I also avoid metalinguistic. The closest I'll get is, for example, "Are you speaking generally or about right now?" or something along those lines if I wanted a student to distinguish between why they should choose present simple vs. continuous.

  6. Hi,

    I mainly teach YLs and teens, so I agree with Peter as I tend not to use metalinguistic prompts. I like to explicitly correct, like no.1, it's clear and obvious. No.5 also, as well as recasts and raising my hand to indicate an error has been made.

    I think the clarification requests in no.3 can lead to misunderstanding, so I'm not too keen on that one.

    Sometimes during fluency activities I write a student's error on a post-it and stick it to their table, then they can correct the sentence afterwards. (I must thank my Delta tutor Mike Carter at IH Seville for that one!)


  7. Hi

    This is a great topic and it's interesting to read how different teachers deal with this.

    I like peer correction best of all especially when a class is comfortable with each other. I very rarely correct a student myself. I use a variety of techniques, including facial expression to indicate something could be rephrased. I sometimes write things up on the board,as I hear them, a sentence with the correct tense/word and a sentence/ example with the incorrect one and get students to quickly tell me which version is ok and why.

    Grammar auction of persistent grammar mistakes is usually great fun!!

    A/B sheets for peer correction are also useful. In pairs, students have to discuss which one of the grammatical sentences is correct and why. (Either Student A's sentence is correct or Student B's). This is excellent for grammar points review.

    The important rule of course, when correcting, is never to make a student feel singled out in any way.

  8. Thanks Janet!

    I love grammar auction as well :)

  9. Hi Anita,
    Concerning this topic, I'd say that in my context (since I teach university students) I use recasts, but I try to be as indirect as I can when correcting students that way, as well as repetition. However, sometimes if the error that the student has made is so big (grammar-wise), I ask the other students whether the first student said everything grammatically correct, and if not then they should correct the sentence and tell me why and where the precise mistake was. I even do this to correct sentences, asking the other whether is was correct or if there was any mistake. When I ask that, they usually think for a moment and say there is a mistake but can't find it! So they automatically think that if I ask if there was a mistake, then there must be one!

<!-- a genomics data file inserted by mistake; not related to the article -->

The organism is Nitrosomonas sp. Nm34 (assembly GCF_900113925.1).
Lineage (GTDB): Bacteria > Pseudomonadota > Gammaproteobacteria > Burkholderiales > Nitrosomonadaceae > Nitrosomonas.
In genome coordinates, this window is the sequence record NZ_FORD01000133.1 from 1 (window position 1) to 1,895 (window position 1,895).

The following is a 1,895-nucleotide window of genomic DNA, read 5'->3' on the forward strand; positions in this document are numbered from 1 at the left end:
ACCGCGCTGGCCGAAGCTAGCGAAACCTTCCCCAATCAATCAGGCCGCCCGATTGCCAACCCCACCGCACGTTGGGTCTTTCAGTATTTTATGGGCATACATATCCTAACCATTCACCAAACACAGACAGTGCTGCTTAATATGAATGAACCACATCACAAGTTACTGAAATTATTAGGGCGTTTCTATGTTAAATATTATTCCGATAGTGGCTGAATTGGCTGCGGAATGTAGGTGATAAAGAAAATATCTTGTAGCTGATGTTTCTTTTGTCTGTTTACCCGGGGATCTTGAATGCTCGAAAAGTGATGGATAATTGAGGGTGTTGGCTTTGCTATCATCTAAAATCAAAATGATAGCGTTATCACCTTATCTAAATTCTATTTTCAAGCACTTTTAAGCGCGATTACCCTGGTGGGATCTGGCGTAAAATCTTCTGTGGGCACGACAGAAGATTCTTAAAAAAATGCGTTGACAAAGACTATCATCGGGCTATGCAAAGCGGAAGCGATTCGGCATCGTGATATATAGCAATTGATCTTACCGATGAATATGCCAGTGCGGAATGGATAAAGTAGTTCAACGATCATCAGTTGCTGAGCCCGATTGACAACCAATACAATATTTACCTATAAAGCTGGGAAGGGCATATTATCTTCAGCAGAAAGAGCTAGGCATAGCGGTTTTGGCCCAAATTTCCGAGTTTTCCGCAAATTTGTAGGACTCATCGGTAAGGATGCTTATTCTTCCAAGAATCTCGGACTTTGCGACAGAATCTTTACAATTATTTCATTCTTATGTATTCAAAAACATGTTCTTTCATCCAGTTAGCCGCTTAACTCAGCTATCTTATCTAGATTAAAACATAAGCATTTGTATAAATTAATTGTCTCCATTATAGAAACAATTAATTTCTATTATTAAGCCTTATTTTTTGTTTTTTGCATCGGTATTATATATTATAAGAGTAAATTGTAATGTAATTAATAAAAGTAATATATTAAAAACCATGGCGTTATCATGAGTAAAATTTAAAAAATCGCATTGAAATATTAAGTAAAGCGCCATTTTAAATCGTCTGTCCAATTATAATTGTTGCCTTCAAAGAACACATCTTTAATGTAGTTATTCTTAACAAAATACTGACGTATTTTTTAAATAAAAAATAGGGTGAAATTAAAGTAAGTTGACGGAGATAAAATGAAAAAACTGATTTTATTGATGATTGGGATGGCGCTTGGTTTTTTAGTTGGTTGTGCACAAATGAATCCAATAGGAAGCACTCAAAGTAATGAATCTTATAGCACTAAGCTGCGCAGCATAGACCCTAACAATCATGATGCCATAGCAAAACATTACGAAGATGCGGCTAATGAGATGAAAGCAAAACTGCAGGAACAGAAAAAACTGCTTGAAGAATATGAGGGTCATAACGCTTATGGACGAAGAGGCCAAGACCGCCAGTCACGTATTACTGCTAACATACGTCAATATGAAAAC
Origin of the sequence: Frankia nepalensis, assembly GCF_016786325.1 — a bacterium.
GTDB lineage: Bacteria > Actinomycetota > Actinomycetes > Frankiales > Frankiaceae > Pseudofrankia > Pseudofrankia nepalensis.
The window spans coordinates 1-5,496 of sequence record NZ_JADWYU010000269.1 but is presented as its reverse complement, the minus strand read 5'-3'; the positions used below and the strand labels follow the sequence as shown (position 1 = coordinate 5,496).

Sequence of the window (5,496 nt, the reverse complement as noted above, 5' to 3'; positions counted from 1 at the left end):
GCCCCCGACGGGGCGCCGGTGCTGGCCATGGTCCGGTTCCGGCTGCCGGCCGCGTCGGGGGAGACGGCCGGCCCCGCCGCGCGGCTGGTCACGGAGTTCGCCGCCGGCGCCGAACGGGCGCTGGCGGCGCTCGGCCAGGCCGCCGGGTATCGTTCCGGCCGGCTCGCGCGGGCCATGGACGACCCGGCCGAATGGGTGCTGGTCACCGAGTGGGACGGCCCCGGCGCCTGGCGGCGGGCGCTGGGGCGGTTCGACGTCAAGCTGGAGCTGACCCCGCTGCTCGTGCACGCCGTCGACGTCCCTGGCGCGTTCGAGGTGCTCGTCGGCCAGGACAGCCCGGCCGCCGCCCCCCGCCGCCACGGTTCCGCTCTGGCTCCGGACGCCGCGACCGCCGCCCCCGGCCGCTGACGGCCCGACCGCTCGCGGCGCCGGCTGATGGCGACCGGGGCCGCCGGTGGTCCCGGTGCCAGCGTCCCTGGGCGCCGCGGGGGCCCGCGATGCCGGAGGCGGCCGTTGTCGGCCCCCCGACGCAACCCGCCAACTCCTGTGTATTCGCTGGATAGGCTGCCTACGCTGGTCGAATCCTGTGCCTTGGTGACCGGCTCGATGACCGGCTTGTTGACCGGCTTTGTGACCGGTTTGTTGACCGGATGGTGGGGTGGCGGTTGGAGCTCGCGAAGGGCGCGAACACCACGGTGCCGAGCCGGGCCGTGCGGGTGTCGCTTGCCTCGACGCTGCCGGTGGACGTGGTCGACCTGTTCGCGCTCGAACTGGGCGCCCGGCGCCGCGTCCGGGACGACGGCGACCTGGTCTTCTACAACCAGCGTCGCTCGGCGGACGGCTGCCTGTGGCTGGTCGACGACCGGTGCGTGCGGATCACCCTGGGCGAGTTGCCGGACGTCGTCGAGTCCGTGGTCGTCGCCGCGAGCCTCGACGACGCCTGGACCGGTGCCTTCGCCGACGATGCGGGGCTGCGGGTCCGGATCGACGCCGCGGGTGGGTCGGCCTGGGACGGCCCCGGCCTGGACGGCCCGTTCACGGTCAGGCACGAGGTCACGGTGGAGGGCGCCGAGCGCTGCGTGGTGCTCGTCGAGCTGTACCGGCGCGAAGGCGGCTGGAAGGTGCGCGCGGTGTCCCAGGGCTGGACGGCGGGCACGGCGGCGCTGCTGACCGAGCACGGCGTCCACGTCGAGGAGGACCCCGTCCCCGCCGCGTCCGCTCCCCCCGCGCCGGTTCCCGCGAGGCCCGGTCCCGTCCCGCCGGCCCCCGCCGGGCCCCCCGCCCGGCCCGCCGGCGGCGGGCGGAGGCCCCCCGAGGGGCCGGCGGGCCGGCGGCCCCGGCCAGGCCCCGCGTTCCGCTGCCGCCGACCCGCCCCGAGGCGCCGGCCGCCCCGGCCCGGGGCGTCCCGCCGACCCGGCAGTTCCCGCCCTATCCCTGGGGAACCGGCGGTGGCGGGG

So this is a good way of keeping them on their toes for the duration of the whole lesson....and they also have to listen to their classmates!

    Best, Aneta Naumoska

  10. Thanks Aneta!

    Great to see you here! :)

  11. Hi Anita and colleagues,

    Great stuff from everyone, and I have to say I love grammar auction too, though I've mainly used it for feedback to written work and not when students have made errors while speaking. *Note to self, try this out with speaking activities.

    Usually, like others, I write any errors (and good usage) I hear on the board and as the class to correct any mistakes.

    I also read somewhere about a sort of indirect recast method for error correction, which I have to say I haven't used extensively but on occasion it has proved quite effective -

    Child: We goed to grandma's house last weekend. (smiles)
    Mum: Yes, we went to her house and it was lovely.